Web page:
While the most vulnerable households are already receiving assistance, the rest of humanitarian partners are making plans to respond at a large scale as the lean season almost begins. Details about the assistance coverage are still forthcoming and have not been incorporated into this analysis.

    Due to the effects of two consecutive poor harvest in Lesotho, staple prices remain 17 to 30 percent above the five-year average and this continues to erode purchasing power and constrain food access. However, there was a slight decline in staple prices between June and July and this continues to erode purchasing power and constrain food access. Though it is still too early to establish the trend and the factors contributing to this decrease, it is possible that this decrease is due to the government food subsidy program that began to cover 30 percent of the costs for maize meal and pulses. If this is the case, the subsidy should improve household purchasing power and food access in the coming months. Close monitoring of food prices is however required.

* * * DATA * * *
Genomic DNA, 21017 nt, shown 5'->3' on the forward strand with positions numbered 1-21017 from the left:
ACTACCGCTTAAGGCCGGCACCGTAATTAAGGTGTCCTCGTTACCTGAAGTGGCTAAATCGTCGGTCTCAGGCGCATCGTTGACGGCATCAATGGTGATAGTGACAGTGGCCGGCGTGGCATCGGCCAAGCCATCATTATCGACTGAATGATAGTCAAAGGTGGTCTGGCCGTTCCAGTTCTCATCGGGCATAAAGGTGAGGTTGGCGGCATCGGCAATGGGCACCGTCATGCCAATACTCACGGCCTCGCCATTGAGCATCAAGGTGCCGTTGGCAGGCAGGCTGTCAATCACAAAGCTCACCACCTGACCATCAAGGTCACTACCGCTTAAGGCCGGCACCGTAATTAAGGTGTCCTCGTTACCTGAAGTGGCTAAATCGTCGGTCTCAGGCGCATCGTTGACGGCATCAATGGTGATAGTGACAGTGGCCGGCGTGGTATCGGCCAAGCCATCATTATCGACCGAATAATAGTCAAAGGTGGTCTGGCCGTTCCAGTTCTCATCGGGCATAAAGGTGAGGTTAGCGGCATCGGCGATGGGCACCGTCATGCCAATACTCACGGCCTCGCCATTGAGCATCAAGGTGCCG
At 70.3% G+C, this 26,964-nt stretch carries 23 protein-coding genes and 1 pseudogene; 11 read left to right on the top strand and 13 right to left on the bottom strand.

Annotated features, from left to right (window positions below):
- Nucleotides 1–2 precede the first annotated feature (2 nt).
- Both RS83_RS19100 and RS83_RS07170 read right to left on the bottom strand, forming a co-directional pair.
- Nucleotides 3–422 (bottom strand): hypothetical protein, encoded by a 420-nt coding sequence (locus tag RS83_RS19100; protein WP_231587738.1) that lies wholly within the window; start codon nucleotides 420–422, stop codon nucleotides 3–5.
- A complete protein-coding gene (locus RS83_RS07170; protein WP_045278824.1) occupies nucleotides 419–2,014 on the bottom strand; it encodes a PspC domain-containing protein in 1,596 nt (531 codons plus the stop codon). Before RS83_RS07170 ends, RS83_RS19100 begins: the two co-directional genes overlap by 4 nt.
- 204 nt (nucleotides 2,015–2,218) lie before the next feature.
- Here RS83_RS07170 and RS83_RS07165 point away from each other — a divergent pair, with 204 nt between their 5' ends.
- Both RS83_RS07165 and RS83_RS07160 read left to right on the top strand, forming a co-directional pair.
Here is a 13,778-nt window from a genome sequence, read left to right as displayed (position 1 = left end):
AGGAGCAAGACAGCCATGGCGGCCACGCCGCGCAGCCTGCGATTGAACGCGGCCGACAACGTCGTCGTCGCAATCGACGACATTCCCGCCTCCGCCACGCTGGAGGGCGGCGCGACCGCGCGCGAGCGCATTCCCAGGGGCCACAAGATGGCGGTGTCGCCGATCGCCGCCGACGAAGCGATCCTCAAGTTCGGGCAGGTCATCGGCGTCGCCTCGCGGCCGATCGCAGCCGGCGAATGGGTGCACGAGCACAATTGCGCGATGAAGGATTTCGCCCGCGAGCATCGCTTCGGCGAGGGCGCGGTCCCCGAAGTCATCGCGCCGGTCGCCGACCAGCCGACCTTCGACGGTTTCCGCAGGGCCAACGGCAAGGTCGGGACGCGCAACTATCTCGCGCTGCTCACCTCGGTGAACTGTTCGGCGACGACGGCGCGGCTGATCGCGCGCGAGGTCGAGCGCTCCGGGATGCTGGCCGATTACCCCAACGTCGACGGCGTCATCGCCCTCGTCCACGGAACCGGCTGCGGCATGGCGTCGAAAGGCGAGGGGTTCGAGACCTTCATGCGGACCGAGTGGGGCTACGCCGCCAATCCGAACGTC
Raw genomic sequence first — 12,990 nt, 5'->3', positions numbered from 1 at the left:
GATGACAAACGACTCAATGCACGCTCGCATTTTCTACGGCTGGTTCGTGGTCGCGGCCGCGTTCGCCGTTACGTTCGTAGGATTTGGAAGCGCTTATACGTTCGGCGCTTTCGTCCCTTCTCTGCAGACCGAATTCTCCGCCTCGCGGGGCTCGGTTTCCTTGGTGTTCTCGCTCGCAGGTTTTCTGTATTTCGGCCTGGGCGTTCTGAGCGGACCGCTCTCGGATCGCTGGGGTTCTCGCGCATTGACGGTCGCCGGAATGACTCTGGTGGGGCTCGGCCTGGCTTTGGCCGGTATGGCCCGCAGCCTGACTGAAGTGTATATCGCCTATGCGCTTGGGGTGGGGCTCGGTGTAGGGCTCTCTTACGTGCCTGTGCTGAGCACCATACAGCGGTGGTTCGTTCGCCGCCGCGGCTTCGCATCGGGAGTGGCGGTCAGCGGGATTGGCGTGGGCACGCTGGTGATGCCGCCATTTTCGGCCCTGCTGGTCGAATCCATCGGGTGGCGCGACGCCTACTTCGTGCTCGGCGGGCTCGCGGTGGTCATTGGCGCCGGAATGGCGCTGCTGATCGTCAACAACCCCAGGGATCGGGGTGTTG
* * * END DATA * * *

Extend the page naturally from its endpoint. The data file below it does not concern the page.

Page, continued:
In remote monitoring, a coordinator typically works from a nearby regional office. Relying on partners for data, the coordinator uses scenario development to conduct analysis and produce monthly reports. As less data may be available, remote monitoring reports may have less detail than those from countries with FEWS NET offices. Learn more about our work here.